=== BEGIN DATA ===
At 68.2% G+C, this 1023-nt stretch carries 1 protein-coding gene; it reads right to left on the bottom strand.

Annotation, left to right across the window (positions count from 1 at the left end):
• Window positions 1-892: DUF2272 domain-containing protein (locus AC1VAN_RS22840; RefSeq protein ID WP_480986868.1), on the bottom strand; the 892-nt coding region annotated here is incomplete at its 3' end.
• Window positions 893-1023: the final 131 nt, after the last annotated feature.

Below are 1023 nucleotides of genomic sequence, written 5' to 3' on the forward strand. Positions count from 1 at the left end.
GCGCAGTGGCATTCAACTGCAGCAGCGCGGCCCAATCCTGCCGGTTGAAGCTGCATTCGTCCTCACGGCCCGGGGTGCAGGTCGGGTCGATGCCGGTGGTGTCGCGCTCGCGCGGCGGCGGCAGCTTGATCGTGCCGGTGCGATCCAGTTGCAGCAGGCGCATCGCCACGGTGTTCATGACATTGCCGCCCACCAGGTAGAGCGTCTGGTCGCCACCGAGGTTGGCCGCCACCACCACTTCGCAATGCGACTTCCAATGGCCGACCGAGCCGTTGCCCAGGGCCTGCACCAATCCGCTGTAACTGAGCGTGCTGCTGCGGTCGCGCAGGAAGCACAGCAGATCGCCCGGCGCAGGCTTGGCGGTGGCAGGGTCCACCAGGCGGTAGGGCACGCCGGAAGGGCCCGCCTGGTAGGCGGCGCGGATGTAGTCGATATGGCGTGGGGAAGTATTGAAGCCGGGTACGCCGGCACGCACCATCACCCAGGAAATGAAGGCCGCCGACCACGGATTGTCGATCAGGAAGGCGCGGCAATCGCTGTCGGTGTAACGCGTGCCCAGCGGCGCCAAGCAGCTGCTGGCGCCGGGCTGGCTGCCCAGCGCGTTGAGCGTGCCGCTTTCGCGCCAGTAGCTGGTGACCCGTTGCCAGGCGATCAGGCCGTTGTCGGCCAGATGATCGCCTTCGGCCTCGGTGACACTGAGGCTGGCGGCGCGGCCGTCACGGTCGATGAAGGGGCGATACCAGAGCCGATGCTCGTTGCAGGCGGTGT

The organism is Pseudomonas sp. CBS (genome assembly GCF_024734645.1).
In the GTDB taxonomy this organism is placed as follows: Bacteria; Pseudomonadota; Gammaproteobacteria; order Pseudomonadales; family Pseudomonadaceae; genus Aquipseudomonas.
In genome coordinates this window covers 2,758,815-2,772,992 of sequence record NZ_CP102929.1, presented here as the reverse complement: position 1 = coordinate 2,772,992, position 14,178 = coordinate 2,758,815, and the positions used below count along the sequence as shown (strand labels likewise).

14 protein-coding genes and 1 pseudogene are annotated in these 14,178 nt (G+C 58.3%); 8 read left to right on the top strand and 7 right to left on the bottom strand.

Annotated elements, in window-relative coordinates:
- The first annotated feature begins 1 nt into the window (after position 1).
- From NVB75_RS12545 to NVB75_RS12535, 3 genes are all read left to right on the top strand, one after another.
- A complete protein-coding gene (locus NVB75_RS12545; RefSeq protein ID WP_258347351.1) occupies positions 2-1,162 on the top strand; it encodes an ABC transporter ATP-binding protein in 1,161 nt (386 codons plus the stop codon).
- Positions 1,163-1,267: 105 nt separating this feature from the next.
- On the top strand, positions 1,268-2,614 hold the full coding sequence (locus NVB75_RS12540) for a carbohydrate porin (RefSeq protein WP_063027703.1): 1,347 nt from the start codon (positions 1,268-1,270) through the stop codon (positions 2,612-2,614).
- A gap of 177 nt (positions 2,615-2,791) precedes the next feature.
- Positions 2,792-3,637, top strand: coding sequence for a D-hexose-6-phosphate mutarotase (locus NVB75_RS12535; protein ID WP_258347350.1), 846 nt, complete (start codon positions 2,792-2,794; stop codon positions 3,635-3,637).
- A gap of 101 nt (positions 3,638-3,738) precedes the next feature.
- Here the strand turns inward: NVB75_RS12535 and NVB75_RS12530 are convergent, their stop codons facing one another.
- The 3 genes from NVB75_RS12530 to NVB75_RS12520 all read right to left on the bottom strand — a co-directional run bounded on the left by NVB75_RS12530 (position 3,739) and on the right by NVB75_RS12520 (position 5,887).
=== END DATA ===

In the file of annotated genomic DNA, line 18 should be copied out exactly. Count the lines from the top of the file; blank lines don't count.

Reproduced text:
- Positions 2,792-3,637, top strand: coding sequence for a D-hexose-6-phosphate mutarotase (locus NVB75_RS12535; protein ID WP_258347350.1), 846 nt, complete (start codon positions 2,792-2,794; stop codon positions 3,635-3,637).